Electronic and Experimental Music: Technology, Music, and Culture provides a thorough treatment of the relevant history behind the marriage of technology and music that has led to the state of electronic music today. Beginning with an early history of electronic music before 1945, the book outlines key composers, inventions, and concepts, ranging from Edgard Varèse to Brian Eno; musique concrète to turntablism; and compositional techniques used in both analog and digital synthesis.
The third edition’s reader-friendly writing style, logical organization, and features provide easy access to key ideas, milestones, and concepts.
Reader’s guides and summaries at the beginning and end of each chapter
Innovations boxes providing a unique profile of an influential individual in the field of electronic music
Listen playlists recommending key recordings in each musical genre mentioned in each chapter
Milestones timelines summarizing the major technological and musical innovations discussed in each chapter.
Thom Holmes is a composer and music historian. He studied composition with Paul Epstein in Philadelphia, was the long-time publisher of the magazine Recordings of Experimental Music (1979-1985), and worked with John Cage.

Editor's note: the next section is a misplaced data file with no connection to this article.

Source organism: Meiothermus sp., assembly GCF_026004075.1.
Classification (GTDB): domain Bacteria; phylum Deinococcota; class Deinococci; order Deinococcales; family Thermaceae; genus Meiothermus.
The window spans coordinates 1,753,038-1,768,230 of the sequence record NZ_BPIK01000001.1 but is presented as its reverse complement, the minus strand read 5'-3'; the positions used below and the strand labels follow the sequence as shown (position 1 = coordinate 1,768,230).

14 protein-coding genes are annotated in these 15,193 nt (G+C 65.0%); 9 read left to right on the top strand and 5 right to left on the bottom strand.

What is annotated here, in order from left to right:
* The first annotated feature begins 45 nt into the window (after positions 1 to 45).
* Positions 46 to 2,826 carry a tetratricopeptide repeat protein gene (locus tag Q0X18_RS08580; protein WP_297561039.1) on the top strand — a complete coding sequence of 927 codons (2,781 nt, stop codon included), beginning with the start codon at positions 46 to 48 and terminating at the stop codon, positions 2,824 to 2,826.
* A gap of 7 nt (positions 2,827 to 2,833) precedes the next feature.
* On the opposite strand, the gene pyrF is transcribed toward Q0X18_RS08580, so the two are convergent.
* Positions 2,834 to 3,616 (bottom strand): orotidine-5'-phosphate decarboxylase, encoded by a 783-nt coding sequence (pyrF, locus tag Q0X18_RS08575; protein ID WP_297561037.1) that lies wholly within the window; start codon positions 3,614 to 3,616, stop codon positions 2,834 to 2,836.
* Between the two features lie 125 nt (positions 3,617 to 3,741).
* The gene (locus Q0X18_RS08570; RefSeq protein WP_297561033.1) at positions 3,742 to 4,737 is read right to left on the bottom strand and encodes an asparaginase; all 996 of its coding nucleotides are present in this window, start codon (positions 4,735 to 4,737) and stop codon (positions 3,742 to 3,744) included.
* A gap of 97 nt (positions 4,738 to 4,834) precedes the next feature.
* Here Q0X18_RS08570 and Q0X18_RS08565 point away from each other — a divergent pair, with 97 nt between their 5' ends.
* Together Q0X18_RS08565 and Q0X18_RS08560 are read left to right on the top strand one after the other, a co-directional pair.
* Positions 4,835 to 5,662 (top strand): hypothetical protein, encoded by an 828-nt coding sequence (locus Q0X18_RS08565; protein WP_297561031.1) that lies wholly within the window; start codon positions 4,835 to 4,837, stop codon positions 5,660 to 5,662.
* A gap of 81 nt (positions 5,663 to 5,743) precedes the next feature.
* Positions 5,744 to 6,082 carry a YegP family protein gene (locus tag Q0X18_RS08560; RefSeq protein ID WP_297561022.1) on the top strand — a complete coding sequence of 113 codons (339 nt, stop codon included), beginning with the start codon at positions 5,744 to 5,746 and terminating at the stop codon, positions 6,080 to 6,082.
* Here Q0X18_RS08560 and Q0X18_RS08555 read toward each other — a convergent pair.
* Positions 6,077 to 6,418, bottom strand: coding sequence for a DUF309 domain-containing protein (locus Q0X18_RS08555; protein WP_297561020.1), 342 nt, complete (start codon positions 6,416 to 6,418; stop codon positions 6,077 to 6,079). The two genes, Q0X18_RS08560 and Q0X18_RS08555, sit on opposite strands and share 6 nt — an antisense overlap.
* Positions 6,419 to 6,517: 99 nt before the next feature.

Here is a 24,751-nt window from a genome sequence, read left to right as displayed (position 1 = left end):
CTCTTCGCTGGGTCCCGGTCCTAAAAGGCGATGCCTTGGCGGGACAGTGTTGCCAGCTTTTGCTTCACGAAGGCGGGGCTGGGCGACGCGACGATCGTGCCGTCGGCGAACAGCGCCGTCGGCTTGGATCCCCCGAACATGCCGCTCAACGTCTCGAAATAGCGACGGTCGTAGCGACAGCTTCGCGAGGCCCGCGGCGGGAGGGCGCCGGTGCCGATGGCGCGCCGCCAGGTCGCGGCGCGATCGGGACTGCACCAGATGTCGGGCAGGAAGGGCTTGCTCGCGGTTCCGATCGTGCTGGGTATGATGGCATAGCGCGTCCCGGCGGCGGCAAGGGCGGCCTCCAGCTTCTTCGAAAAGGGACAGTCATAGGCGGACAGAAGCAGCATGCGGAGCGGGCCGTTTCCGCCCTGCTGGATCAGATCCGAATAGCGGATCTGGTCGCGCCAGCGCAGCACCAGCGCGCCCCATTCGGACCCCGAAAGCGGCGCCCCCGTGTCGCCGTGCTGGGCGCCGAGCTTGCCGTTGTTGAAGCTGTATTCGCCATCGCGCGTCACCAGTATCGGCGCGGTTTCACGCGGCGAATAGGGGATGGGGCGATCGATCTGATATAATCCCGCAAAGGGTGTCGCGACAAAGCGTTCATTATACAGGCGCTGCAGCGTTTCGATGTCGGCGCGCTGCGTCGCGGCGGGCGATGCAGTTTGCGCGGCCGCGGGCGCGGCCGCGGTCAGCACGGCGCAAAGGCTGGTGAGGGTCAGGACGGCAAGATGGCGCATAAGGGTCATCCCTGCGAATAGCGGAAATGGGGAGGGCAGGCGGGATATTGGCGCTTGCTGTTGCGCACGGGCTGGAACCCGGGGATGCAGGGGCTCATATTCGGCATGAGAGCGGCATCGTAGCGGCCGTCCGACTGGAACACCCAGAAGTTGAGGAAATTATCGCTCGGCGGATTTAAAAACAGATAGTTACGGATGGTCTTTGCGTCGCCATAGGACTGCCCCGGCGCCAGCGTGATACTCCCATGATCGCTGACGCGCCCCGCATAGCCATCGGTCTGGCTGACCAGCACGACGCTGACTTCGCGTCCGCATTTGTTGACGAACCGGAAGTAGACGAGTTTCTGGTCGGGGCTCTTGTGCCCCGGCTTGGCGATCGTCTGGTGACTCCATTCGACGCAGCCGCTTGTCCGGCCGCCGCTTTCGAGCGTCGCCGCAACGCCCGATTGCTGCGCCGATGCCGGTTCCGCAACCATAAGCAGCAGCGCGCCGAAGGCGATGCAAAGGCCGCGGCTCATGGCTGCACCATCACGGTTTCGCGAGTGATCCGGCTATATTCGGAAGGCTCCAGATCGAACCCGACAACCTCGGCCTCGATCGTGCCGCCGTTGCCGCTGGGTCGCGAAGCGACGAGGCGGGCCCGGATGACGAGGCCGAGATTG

Part 1. Early History—Predecessors and Pioneers (1874 to 1960) 1. Electronic Music Before 1945 2. Early Electronic Music in Europe 3. Early Electronic Music in the United States and Latin America 4. Early Electronic Music in Japan, Southeast Asia, and China Part 2. Analog Synthesis and Instruments 5. Tape Composition and Fundamental Concepts of Electronic Music 6. Early Synthesizers and Experimenters 7. Principles of Analog Synthesis and Voltage Control 8. The Voltage-Controlled Synthesizer Part 3. Digital Synthesis and Computer Music 9. Early Computer Music (1953-95) 10. The Microprocessor Revolution (1975–2011) 11. The Principles of Computer Music Part 4. The Music 12. Classical and Experimental Music 13. Jazz, Live Electronic Music, and Ambient Music 14. Rock, Space Age Pop, and Turntablism